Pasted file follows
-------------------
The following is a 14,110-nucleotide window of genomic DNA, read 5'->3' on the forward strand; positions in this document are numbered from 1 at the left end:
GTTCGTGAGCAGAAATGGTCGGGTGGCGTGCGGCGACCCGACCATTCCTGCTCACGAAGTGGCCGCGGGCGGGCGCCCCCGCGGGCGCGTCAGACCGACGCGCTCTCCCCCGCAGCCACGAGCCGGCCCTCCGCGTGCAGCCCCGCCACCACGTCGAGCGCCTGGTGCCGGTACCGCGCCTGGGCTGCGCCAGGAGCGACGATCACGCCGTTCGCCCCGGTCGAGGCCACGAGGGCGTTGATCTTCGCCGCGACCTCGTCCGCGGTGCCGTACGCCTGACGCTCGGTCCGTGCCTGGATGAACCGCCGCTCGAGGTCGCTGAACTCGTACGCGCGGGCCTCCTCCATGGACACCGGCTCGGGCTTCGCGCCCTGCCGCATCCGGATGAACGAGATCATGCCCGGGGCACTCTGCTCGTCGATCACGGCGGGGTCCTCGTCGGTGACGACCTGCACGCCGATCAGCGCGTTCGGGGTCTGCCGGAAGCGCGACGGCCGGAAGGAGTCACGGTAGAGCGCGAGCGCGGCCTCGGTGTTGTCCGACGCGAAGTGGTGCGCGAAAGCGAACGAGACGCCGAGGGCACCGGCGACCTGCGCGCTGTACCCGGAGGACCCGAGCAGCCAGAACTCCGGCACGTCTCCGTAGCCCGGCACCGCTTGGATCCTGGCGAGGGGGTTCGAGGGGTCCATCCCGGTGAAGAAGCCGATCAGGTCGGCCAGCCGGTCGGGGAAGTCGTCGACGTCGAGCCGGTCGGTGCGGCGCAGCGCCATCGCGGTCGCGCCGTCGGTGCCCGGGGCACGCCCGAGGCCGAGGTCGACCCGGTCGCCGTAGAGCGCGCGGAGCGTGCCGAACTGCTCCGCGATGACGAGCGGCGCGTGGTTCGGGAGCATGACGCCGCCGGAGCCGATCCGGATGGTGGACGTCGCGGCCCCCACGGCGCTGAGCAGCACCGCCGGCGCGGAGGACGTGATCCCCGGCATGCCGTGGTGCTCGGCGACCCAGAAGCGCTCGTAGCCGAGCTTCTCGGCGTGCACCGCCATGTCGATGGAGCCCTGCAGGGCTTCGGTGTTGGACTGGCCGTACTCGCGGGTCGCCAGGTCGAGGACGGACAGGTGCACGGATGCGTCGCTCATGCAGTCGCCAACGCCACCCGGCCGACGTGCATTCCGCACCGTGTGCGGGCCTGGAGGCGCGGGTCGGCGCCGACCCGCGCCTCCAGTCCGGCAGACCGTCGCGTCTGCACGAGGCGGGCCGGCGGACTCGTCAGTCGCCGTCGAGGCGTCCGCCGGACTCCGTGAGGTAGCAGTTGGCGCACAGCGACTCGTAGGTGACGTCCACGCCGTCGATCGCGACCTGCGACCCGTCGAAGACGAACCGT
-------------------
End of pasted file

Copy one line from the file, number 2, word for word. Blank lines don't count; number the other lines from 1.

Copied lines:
GTTCGTGAGCAGAAATGGTCGGGTGGCGTGCGGCGACCCGACCATTCCTGCTCACGAAGTGGCCGCGGGCGGGCGCCCCCGCGGGCGCGTCAGACCGACGCGCTCTCCCCCGCAGCCACGAGCCGGCCCTCCGCGTGCAGCCCCGCCACCACGTCGAGCGCCTGGTGCCGGTACCGCGCCTGGGCTGCGCCAGGAGCGACGATCACGCCGTTCGCCCCGGTCGAGGCCACGAGGGCGTTGATCTTCGCCGCGACCTCGTCCGCGGTGCCGTACGCCTGACGCTCGGTCCGTGCCTGGATGAACCGCCGCTCGAGGTCGCTGAACTCGTACGCGCGGGCCTCCTCCATGGACACCGGCTCGGGCTTCGCGCCCTGCCGCATCCGGATGAACGAGATCATGCCCGGGGCACTCTGCTCGTCGATCACGGCGGGGTCCTCGTCGGTGACGACCTGCACGCCGATCAGCGCGTTCGGGGTCTGCCGGAAGCGCGACGGCCGGAAGGAGTCACGGTAGAGCGCGAGCGCGGCCTCGGTGTTGTCCGACGCGAAGTGGTGCGCGAAAGCGAACGAGACGCCGAGGGCACCGGCGACCTGCGCGCTGTACCCGGAGGACCCGAGCAGCCAGAACTCCGGCACGTCTCCGTAGCCCGGCACCGCTTGGATCCTGGCGAGGGGGTTCGAGGGGTCCATCCCGGTGAAGAAGCCGATCAGGTCGGCCAGCCGGTCGGGGAAGTCGTCGACGTCGAGCCGGTCGGTGCGGCGCAGCGCCATCGCGGTCGCGCCGTCGGTGCCCGGGGCACGCCCGAGGCCGAGGTCGACCCGGTCGCCGTAGAGCGCGCGGAGCGTGCCGAACTGCTCCGCGATGACGAGCGGCGCGTGGTTCGGGAGCATGACGCCGCCGGAGCCGATCCGGATGGTGGACGTCGCGGCCCCCACGGCGCTGAGCAGCACCGCCGGCGCGGAGGACGTGATCCCCGGCATGCCGTGGTGCTCGGCGACCCAGAAGCGCTCGTAGCCGAGCTTCTCGGCGTGCACCGCCATGTCGATGGAGCCCTGCAGGGCTTCGGTGTTGGACTGGCCGTACTCGCGGGTCGCCAGGTCGAGGACGGACAGGTGCACGGATGCGTCGCTCATGCAGTCGCCAACGCCACCCGGCCGACGTGCATTCCGCACCGTGTGCGGGCCTGGAGGCGCGGGTCGGCGCCGACCCGCGCCTCCAGTCCGGCAGACCGTCGCGTCTGCACGAGGCGGGCCGGCGGACTCGTCAGTCGCCGTCGAGGCGTCCGCCGGACTCCGTGAGGTAGCAGTTGGCGCACAGCGACTCGTAGGTGACGTCCACGCCGTCGATCGCGACCTGCGACCCGTCGAAGACGAACCGT